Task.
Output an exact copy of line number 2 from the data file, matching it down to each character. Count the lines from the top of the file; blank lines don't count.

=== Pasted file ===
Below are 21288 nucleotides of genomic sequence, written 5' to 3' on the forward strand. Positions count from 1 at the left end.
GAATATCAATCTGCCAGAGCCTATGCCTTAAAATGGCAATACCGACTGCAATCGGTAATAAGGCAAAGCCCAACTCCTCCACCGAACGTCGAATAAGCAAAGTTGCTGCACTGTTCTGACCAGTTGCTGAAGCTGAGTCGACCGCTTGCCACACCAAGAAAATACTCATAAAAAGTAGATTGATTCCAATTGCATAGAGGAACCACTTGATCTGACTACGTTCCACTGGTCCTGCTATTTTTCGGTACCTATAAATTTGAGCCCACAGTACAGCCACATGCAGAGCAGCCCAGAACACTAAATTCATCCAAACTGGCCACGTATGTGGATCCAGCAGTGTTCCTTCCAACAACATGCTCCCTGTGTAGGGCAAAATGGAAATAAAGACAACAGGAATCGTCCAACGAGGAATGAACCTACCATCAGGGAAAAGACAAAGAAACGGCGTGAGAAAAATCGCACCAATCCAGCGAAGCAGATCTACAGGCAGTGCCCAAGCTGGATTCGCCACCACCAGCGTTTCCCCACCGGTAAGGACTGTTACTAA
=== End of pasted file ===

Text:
GAATATCAATCTGCCAGAGCCTATGCCTTAAAATGGCAATACCGACTGCAATCGGTAATAAGGCAAAGCCCAACTCCTCCACCGAACGTCGAATAAGCAAAGTTGCTGCACTGTTCTGACCAGTTGCTGAAGCTGAGTCGACCGCTTGCCACACCAAGAAAATACTCATAAAAAGTAGATTGATTCCAATTGCATAGAGGAACCACTTGATCTGACTACGTTCCACTGGTCCTGCTATTTTTCGGTACCTATAAATTTGAGCCCACAGTACAGCCACATGCAGAGCAGCCCAGAACACTAAATTCATCCAAACTGGCCACGTATGTGGATCCAGCAGTGTTCCTTCCAACAACATGCTCCCTGTGTAGGGCAAAATGGAAATAAAGACAACAGGAATCGTCCAACGAGGAATGAACCTACCATCAGGGAAAAGACAAAGAAACGGCGTGAGAAAAATCGCACCAATCCAGCGAAGCAGATCTACAGGCAGTGCCCAAGCTGGATTCGCCACCACCAGCGTTTCCCCACCGGTAAGGACTGTTACTAA